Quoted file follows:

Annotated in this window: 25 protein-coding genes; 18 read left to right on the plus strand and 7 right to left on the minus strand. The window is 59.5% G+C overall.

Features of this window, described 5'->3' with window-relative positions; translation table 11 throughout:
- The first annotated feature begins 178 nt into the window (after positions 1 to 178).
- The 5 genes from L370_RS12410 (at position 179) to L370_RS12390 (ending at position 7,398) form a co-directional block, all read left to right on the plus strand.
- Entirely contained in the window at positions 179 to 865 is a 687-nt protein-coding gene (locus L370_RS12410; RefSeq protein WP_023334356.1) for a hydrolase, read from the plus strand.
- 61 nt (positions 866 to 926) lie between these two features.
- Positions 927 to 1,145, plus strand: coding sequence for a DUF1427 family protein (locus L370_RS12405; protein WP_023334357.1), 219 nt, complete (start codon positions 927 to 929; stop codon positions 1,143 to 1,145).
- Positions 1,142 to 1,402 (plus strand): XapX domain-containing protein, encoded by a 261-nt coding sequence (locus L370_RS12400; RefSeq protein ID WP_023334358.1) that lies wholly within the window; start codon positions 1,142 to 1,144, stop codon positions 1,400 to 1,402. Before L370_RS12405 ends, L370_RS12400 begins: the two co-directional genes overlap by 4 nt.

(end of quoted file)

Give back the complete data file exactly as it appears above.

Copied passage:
Annotated in this window: 25 protein-coding genes; 18 read left to right on the plus strand and 7 right to left on the minus strand. The window is 59.5% G+C overall.

Features of this window, described 5'->3' with window-relative positions; translation table 11 throughout:
- The first annotated feature begins 178 nt into the window (after positions 1 to 178).
- The 5 genes from L370_RS12410 (at position 179) to L370_RS12390 (ending at position 7,398) form a co-directional block, all read left to right on the plus strand.
- Entirely contained in the window at positions 179 to 865 is a 687-nt protein-coding gene (locus L370_RS12410; RefSeq protein WP_023334356.1) for a hydrolase, read from the plus strand.
- 61 nt (positions 866 to 926) lie between these two features.
- Positions 927 to 1,145, plus strand: coding sequence for a DUF1427 family protein (locus L370_RS12405; protein WP_023334357.1), 219 nt, complete (start codon positions 927 to 929; stop codon positions 1,143 to 1,145).
- Positions 1,142 to 1,402 (plus strand): XapX domain-containing protein, encoded by a 261-nt coding sequence (locus L370_RS12400; RefSeq protein ID WP_023334358.1) that lies wholly within the window; start codon positions 1,142 to 1,144, stop codon positions 1,400 to 1,402. Before L370_RS12405 ends, L370_RS12400 begins: the two co-directional genes overlap by 4 nt.